Bees Fly Towards Colors, Not Numbers

NPR recently published a piece titled, “Math Bee: Honeybees Seem To Understand The Notion Of Zero” that leads:

Honeybees understand that “nothing” can be “something” that has numerical meaning, showing that they have a primitive grasp of the concept of zero.

To which my response was, What? Sadly, the study is behind a paywall, so I had to rely on the description of the experiment given in the NPR article. And I am not an entomologist, so my ignorance of bees stands open to correction. So I am going to confine my argument to the following:

Premise Bees can detect and respond to different wavelengths of light (so as to behave differently when presented with different colors).

Premise Detecting and responding to different wavelengths of light is a more common biological capacity than detecting and responding to arithmetic features of an environment.

Conclusion The bees in the given experiment, as described in the NPR piece, could equally be, and indeed more likely are, responding to different colors and not grasping arithmetic features of their environment.

That qualifier in bold is important: perhaps the full experiment has further conditions that rules out the bees responding, speaking-loosely, to colors as opposed to numbers. But the experiment as described in the piece does not show at all, so far as I can tell (being massively ignorant about bees), that bees can understand zero, much less any arithmetic notion. Here is the experiment, as described in the piece:

…[They] lured bees to a wall where they were presented with two square cards. Each card had a different number of black symbols, such as dots or triangles. [They] trained one group of bees to understand that sugar water would always be located under the card with the least number of symbols…The bees quickly learned to fly to the card with the fewest symbols, an impressive feat…The researchers presented the bees with a card that had a single symbol — and a blank card that had nothing on it. The bees seemed to understand that “zero” was less than one, because they flew toward the blank card more often than you’d expect if they were choosing at random — although they weren’t that good at distinguishing between the two.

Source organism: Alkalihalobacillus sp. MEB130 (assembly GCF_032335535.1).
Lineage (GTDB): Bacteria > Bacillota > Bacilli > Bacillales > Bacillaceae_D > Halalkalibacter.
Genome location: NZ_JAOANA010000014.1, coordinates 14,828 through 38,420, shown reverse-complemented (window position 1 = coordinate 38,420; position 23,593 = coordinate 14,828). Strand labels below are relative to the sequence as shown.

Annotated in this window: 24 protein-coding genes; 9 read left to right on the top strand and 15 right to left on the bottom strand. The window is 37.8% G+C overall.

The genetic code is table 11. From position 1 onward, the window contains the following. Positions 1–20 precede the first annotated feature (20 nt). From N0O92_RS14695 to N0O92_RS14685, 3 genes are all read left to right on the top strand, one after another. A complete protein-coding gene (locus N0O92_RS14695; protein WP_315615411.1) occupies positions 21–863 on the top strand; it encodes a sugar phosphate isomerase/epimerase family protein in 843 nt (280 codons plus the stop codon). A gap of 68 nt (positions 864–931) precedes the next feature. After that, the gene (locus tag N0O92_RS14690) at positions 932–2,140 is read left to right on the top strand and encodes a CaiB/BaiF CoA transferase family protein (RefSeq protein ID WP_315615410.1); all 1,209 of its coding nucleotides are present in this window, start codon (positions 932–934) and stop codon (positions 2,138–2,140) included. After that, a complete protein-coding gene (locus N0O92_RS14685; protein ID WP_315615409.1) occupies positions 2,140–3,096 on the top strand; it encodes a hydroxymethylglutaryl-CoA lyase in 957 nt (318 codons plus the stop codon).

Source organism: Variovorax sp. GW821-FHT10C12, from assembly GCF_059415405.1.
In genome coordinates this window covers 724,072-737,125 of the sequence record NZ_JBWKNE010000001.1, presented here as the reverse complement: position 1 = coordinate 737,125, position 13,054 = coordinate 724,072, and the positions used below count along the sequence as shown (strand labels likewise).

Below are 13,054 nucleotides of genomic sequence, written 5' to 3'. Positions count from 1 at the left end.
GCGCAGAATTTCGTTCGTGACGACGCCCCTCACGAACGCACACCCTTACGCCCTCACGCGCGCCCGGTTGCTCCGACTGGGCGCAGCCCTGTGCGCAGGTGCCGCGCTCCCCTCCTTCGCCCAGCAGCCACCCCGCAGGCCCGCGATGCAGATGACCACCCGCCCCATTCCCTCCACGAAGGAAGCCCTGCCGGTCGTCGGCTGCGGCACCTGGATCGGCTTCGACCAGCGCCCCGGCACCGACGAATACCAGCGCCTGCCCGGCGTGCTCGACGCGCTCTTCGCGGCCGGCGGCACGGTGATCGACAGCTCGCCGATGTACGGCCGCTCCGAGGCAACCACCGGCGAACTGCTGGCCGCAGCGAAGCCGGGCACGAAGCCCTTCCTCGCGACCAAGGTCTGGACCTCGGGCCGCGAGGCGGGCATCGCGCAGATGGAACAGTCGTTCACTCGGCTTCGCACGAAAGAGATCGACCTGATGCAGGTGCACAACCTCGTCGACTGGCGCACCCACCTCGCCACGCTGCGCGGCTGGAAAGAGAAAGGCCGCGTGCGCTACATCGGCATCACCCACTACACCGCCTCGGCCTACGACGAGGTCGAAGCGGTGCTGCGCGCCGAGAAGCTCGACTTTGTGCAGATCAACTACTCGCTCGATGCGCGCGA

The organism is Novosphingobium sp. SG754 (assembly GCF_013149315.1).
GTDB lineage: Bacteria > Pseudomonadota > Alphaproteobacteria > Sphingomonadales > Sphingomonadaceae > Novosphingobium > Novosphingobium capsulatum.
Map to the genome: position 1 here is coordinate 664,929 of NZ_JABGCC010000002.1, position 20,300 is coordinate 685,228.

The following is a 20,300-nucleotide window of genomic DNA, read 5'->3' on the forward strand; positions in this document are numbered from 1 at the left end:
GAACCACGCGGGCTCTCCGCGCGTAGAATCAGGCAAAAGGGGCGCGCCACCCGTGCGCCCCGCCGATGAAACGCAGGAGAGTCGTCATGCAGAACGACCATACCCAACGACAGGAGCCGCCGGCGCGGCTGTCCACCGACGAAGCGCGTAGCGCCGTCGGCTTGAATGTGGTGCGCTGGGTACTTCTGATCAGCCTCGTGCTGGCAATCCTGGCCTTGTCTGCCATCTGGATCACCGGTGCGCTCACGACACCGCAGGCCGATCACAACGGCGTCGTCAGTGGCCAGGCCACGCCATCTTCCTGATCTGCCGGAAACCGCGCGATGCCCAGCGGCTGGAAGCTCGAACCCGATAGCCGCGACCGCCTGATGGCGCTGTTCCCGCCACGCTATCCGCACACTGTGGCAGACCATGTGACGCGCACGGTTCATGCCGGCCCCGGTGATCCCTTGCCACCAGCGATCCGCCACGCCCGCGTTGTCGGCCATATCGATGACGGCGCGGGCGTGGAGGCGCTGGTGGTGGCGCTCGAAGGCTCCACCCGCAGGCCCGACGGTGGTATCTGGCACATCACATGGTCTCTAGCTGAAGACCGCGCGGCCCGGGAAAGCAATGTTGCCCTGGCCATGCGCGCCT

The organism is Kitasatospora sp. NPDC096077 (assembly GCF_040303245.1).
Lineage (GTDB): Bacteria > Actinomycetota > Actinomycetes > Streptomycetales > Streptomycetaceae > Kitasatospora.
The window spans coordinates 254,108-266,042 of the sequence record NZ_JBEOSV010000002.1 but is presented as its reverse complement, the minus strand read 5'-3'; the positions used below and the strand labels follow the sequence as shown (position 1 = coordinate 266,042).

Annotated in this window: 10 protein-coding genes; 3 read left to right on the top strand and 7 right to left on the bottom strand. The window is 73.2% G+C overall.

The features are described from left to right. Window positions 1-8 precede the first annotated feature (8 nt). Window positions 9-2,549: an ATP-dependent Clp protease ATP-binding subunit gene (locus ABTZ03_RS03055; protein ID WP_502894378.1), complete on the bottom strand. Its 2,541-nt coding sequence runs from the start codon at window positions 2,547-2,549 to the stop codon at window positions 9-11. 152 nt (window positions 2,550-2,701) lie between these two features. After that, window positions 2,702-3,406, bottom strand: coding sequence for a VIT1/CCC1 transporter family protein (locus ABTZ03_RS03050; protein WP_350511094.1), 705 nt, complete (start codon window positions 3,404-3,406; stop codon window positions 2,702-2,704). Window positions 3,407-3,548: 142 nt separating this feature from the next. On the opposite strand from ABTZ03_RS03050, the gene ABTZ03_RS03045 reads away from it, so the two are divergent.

Here’s the experiment then:

  1. Bees are trained to fly towards cards with a non-zero number of symbols on them such that: the fewer symbols on the card indicates the reward.
  2. Bees are then confronted, for the first time, with a card with one symbol and a blank card no symbols such that: the card with no symbols has the better reward.

The results are interesting:

  • Bees do not randomly choose between cards, nor fly towards the card with one symbol, the one that they have been conditioned to fly towards: they fly towards the card with no symbols that they have not been conditioned towards at all.

The experimenters then infer that the best explanation for this is that the bees understand zero. But this is not the best explanation, so far as the description goes. Why not the following description of the experiment:

  1. Bees are trained to fly towards cards with less black coloring on them such that: the card with less black coloring indicates the reward.
  2. Bees are then confronted, for the first time, with a blank card with no black coloring and a card little black coloring such that: the blank card has the better reward.

The result is then still interesting, but more readily explained by their conditioning and by a trait that is more common, namely, color perception:

  • Bees do not randomly choose between cards, nor fly towards the card with one symbol, the one that they have been conditioned to fly towards: they fly towards the card with no symbols that they have been conditioned towards only by prior experience with other cards with different colors.

In other words, the hypothesis that bees have been trained to orient themselves away from the color black or towards another color more readily explains why they should move towards a blank card that they have never seen before. It is also a more common trait, which increases the odds that color-perception is what is really going on, not counting. The TL;DR version: don’t rule out more plausible alternatives by analogizing with your own introspective case. Prefer one that only requires visual capacities rather than arithmetic capacities.

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